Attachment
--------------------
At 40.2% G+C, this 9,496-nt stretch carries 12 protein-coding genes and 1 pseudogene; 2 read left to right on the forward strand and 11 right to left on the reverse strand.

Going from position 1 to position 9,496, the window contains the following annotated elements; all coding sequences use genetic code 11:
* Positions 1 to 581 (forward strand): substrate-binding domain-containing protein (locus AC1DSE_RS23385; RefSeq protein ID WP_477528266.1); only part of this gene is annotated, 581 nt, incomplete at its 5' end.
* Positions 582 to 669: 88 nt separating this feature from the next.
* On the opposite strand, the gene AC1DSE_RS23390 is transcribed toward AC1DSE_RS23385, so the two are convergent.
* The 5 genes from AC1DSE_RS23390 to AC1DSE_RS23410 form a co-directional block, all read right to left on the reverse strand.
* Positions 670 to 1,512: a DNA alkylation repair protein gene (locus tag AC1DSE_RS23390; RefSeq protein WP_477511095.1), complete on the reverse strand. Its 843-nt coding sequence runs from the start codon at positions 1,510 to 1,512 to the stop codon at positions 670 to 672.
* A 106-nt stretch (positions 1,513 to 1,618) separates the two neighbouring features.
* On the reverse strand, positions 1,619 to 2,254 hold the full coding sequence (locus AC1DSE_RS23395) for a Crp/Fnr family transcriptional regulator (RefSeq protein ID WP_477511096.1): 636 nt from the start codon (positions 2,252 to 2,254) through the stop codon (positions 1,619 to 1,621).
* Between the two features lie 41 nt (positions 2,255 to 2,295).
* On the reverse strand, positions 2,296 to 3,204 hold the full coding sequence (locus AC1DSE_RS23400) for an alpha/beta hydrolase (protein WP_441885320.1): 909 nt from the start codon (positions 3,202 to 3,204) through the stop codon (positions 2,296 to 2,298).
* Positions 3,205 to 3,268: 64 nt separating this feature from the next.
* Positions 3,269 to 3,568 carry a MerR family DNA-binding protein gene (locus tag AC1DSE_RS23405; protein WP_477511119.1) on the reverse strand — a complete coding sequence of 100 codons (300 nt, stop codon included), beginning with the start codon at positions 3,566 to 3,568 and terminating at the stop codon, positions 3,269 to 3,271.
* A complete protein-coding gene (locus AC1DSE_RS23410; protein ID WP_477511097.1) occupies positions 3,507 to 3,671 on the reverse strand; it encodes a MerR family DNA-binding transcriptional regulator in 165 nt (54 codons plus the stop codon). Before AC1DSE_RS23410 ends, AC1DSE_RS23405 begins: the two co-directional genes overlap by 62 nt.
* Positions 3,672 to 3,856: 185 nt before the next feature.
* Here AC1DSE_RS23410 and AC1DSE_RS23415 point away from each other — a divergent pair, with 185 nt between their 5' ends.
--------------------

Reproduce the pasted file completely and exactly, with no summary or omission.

At 40.2% G+C, this 9,496-nt stretch carries 12 protein-coding genes and 1 pseudogene; 2 read left to right on the forward strand and 11 right to left on the reverse strand.

Going from position 1 to position 9,496, the window contains the following annotated elements; all coding sequences use genetic code 11:
* Positions 1 to 581 (forward strand): substrate-binding domain-containing protein (locus AC1DSE_RS23385; RefSeq protein ID WP_477528266.1); only part of this gene is annotated, 581 nt, incomplete at its 5' end.
* Positions 582 to 669: 88 nt separating this feature from the next.
* On the opposite strand, the gene AC1DSE_RS23390 is transcribed toward AC1DSE_RS23385, so the two are convergent.
* The 5 genes from AC1DSE_RS23390 to AC1DSE_RS23410 form a co-directional block, all read right to left on the reverse strand.
* Positions 670 to 1,512: a DNA alkylation repair protein gene (locus tag AC1DSE_RS23390; RefSeq protein WP_477511095.1), complete on the reverse strand. Its 843-nt coding sequence runs from the start codon at positions 1,510 to 1,512 to the stop codon at positions 670 to 672.
* A 106-nt stretch (positions 1,513 to 1,618) separates the two neighbouring features.
* On the reverse strand, positions 1,619 to 2,254 hold the full coding sequence (locus AC1DSE_RS23395) for a Crp/Fnr family transcriptional regulator (RefSeq protein ID WP_477511096.1): 636 nt from the start codon (positions 2,252 to 2,254) through the stop codon (positions 1,619 to 1,621).
* Between the two features lie 41 nt (positions 2,255 to 2,295).
* On the reverse strand, positions 2,296 to 3,204 hold the full coding sequence (locus AC1DSE_RS23400) for an alpha/beta hydrolase (protein WP_441885320.1): 909 nt from the start codon (positions 3,202 to 3,204) through the stop codon (positions 2,296 to 2,298).
* Positions 3,205 to 3,268: 64 nt separating this feature from the next.
* Positions 3,269 to 3,568 carry a MerR family DNA-binding protein gene (locus tag AC1DSE_RS23405; protein WP_477511119.1) on the reverse strand — a complete coding sequence of 100 codons (300 nt, stop codon included), beginning with the start codon at positions 3,566 to 3,568 and terminating at the stop codon, positions 3,269 to 3,271.
* A complete protein-coding gene (locus AC1DSE_RS23410; protein ID WP_477511097.1) occupies positions 3,507 to 3,671 on the reverse strand; it encodes a MerR family DNA-binding transcriptional regulator in 165 nt (54 codons plus the stop codon). Before AC1DSE_RS23410 ends, AC1DSE_RS23405 begins: the two co-directional genes overlap by 62 nt.
* Positions 3,672 to 3,856: 185 nt before the next feature.
* Here AC1DSE_RS23410 and AC1DSE_RS23415 point away from each other — a divergent pair, with 185 nt between their 5' ends.